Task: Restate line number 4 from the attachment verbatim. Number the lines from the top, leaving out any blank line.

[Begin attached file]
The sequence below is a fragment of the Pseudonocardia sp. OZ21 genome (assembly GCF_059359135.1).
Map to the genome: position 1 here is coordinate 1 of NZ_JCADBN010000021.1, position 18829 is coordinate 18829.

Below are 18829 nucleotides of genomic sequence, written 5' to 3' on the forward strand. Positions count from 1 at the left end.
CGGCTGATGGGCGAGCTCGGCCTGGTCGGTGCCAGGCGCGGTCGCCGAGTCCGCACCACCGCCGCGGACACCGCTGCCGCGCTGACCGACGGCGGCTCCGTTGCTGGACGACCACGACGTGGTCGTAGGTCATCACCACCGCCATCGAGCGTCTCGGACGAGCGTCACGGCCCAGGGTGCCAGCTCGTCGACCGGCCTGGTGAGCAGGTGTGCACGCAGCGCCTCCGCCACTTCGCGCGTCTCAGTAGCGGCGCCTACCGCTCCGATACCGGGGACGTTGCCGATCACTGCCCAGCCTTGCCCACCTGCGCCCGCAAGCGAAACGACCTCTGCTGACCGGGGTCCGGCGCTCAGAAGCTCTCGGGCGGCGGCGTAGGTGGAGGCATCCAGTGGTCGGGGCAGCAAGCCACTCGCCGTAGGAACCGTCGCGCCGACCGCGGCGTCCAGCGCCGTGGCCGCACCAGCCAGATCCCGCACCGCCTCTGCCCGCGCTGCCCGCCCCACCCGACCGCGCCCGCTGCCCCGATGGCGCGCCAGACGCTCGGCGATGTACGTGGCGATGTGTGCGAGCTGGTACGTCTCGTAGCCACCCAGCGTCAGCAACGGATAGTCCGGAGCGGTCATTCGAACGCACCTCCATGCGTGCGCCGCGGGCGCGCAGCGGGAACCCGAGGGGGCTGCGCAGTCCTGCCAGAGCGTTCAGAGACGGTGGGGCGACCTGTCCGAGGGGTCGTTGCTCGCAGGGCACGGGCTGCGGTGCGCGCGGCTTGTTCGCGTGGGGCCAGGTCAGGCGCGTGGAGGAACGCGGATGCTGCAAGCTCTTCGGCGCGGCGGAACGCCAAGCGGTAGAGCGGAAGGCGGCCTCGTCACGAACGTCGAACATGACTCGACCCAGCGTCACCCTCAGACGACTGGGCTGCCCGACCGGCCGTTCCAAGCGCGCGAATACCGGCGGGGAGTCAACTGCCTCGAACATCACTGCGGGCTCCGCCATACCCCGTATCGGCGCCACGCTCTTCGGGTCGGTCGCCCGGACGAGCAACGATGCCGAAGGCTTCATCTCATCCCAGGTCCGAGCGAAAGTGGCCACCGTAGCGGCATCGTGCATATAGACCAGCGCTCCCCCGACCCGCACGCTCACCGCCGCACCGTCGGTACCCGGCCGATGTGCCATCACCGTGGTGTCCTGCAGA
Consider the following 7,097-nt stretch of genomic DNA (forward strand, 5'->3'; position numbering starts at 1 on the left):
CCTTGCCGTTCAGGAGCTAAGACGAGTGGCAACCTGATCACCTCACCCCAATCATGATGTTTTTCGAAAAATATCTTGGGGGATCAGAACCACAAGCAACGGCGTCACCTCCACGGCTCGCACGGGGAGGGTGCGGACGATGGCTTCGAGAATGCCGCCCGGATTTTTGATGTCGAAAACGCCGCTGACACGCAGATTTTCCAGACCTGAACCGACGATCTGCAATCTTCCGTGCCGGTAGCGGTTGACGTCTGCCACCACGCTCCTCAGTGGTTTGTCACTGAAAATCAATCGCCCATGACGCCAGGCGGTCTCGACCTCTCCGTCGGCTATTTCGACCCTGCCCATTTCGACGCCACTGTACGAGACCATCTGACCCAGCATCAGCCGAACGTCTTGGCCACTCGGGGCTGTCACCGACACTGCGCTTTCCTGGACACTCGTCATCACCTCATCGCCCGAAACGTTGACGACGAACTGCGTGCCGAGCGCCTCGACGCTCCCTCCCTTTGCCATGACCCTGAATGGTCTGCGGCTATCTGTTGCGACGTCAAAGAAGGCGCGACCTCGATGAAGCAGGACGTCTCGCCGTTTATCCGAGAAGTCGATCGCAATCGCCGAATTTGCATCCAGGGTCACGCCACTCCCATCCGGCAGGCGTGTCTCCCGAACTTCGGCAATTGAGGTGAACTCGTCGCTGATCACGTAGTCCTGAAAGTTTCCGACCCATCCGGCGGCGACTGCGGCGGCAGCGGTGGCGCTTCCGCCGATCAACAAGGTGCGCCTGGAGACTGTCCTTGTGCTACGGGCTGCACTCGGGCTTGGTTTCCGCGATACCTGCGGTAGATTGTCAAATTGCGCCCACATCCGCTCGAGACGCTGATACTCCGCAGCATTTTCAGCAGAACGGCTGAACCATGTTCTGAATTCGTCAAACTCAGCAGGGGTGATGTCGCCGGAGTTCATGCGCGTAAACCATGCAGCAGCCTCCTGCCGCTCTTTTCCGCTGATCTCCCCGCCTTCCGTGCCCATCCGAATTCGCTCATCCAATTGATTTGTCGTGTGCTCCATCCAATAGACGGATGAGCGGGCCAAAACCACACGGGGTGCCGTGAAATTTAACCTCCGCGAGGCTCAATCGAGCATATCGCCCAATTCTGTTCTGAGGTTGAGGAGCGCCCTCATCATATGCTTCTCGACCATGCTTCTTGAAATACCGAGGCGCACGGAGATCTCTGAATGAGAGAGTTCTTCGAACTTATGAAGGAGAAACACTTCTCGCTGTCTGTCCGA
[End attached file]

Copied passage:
CGGCTGATGGGCGAGCTCGGCCTGGTCGGTGCCAGGCGCGGTCGCCGAGTCCGCACCACCGCCGCGGACACCGCTGCCGCGCTGACCGACGGCGGCTCCGTTGCTGGACGACCACGACGTGGTCGTAGGTCATCACCACCGCCATCGAGCGTCTCGGACGAGCGTCACGGCCCAGGGTGCCAGCTCGTCGACCGGCCTGGTGAGCAGGTGTGCACGCAGCGCCTCCGCCACTTCGCGCGTCTCAGTAGCGGCGCCTACCGCTCCGATACCGGGGACGTTGCCGATCACTGCCCAGCCTTGCCCACCTGCGCCCGCAAGCGAAACGACCTCTGCTGACCGGGGTCCGGCGCTCAGAAGCTCTCGGGCGGCGGCGTAGGTGGAGGCATCCAGTGGTCGGGGCAGCAAGCCACTCGCCGTAGGAACCGTCGCGCCGACCGCGGCGTCCAGCGCCGTGGCCGCACCAGCCAGATCCCGCACCGCCTCTGCCCGCGCTGCCCGCCCCACCCGACCGCGCCCGCTGCCCCGATGGCGCGCCAGACGCTCGGCGATGTACGTGGCGATGTGTGCGAGCTGGTACGTCTCGTAGCCACCCAGCGTCAGCAACGGATAGTCCGGAGCGGTCATTCGAACGCACCTCCATGCGTGCGCCGCGGGCGCGCAGCGGGAACCCGAGGGGGCTGCGCAGTCCTGCCAGAGCGTTCAGAGACGGTGGGGCGACCTGTCCGAGGGGTCGTTGCTCGCAGGGCACGGGCTGCGGTGCGCGCGGCTTGTTCGCGTGGGGCCAGGTCAGGCGCGTGGAGGAACGCGGATGCTGCAAGCTCTTCGGCGCGGCGGAACGCCAAGCGGTAGAGCGGAAGGCGGCCTCGTCACGAACGTCGAACATGACTCGACCCAGCGTCACCCTCAGACGACTGGGCTGCCCGACCGGCCGTTCCAAGCGCGCGAATACCGGCGGGGAGTCAACTGCCTCGAACATCACTGCGGGCTCCGCCATACCCCGTATCGGCGCCACGCTCTTCGGGTCGGTCGCCCGGACGAGCAACGATGCCGAAGGCTTCATCTCATCCCAGGTCCGAGCGAAAGTGGCCACCGTAGCGGCATCGTGCATATAGACCAGCGCTCCCCCGACCCGCACGCTCACCGCCGCACCGTCGGTACCCGGCCGATGTGCCATCACCGTGGTGTCCTGCAGA